NORTH CAROLINA15Biden +2.4-334-125
MAINE-021Biden +3.0+1.0335-125
GEORGIA16Biden +0.6+0.6351-125
IOWA6Biden +0.2+2.0357-125
OHIO18Trump +1.4-0.2357-143
TEXAS38Trump +2.2-0.2357-181

All in all, a great week for Biden in the key battlegrounds. Iowa flipped (barely) from a narrow Trump win to the narrowest Biden one. More importantly, the Big Three—Michigan, Pennsylvania, and Wisconsin all trended up for him. If Biden wins these three, it's over. He's got it. So as things currently stand, Trump would have to overcome a six-point deficit in Pennsylvania merely to stay in the game.

After Pennsylvania, things get closer, and this is where we really need to work hard to nail these states down. Political Campaigning 101 says that a good ground game can be worth three points in the final results. Look at all these states—everything from Florida on down is within that three-point spread.

The work we put in to get the final vote out can be the difference between a 279-259 victory, with Trump's lawyers trying to sow chaos and discord in Pennsylvania, trying to throw out legitimately cast votes hoping their illegitimate Supreme Court pulls another Bush v. Gore, or a 413-125 historic walloping that puts an early end to the night and squashes any conservative efforts to steal the election.

Not to mention, there are seven Senate pickups possible in those presidential battlegrounds. Given that we need to pick up net-three seats, the more we maximize our performance in those states, the better our chances to have a real and transformative Senate majority.

Finally, I really want to highlight the GOP's dilemma heading into future cycles.

The top six 2016 red states, by electoral votes, are all battlegrounds: Texas (38), Florida (29), Pennsylvania (20), Ohio (18), Georgia (16), and North Carolina (15). Their largest safe red state is Indiana (11).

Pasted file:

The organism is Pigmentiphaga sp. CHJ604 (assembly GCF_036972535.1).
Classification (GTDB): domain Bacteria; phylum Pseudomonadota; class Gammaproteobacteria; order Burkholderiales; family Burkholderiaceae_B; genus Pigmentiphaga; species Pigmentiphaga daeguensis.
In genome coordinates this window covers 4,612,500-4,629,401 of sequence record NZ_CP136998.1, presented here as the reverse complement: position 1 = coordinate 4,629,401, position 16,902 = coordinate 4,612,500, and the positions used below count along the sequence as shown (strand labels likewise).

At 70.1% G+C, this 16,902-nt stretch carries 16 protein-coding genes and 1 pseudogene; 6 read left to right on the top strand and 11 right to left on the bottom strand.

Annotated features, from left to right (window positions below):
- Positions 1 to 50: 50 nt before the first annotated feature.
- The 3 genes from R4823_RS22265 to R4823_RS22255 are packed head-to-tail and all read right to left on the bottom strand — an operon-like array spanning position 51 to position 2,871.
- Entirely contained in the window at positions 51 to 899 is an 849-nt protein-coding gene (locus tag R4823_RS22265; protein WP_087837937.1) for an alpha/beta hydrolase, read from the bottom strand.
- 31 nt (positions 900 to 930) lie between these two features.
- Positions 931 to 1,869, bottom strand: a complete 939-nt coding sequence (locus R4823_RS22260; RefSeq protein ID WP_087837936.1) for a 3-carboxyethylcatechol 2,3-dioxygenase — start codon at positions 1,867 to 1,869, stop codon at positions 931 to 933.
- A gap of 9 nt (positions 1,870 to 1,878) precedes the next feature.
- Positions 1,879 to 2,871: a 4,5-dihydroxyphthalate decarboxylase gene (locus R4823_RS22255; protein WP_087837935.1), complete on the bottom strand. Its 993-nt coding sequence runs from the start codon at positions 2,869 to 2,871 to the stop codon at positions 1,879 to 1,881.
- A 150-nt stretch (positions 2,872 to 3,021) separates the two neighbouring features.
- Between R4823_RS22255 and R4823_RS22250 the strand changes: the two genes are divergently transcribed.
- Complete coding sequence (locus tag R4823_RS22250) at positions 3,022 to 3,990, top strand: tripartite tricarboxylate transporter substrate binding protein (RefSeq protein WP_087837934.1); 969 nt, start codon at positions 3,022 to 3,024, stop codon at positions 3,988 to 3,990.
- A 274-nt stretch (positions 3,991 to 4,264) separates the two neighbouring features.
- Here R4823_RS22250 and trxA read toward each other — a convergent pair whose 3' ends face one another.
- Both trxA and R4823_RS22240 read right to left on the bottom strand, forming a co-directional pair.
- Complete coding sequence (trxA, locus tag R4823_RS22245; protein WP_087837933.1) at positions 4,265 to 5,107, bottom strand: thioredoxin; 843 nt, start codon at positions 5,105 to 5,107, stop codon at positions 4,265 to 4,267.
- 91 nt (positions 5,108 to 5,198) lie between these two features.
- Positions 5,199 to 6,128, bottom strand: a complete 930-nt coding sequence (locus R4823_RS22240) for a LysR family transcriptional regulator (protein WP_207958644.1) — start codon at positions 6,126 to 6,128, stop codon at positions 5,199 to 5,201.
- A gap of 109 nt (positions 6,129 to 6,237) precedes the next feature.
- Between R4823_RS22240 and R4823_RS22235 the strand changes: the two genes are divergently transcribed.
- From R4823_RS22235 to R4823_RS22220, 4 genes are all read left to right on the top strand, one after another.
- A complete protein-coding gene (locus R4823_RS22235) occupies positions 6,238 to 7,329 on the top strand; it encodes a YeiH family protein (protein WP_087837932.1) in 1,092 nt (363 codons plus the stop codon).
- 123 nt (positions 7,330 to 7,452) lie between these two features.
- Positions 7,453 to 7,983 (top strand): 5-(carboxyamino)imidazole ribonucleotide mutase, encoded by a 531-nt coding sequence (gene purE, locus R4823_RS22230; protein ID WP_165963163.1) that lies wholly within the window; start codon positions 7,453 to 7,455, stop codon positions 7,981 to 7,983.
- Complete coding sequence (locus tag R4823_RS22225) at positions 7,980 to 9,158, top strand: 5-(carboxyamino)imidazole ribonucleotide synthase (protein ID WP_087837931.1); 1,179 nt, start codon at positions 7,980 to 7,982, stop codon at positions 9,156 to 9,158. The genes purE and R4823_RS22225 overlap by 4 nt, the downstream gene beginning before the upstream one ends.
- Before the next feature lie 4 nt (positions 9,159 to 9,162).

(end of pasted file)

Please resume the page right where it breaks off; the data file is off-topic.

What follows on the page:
Of those, it's safe to say that Ohio is trending red, and maybe Pennsylvania. But Texas, Georgia, and North Carolina are clearly trending blue, and Florida is Florida. I'm just going to assume it'll remain 50-50 forever, but really, demographically, it's a blue state.

The modern GOP can't function as a national party if Ohio and Pennsylvania are their anchors, particularly since they're both likely losing seats during reapportionment. Who will gain? Texas, Florida, Arizona, North Carolina … you get the point.

There is something real and special happening this year. We are all part of history. And the hard work of every single one of us, of you, has gotten us to this point, on the precipice of transformative change. So don't let up now, so close to the finish line. Let's finish strong.

Leave nothing on the road.

The real 2020 drama is in the Senate. Here's how close it is to flipping

Conservatives can't handle bad news, so they invent poll numbers to show themselves winning. Liberals are terrified of good news, so they obnoxiously say things like "pretend we're down by 20!"

Then there's reality—we're looking good in the presidential race, so the real drama is in the Senate. And we're just a few points from having a good night, and the best night possible.

Using FiveThirtyEight.com's Senate forecasts, we can see just how close that dividing line between "good" and "the best ever" really is.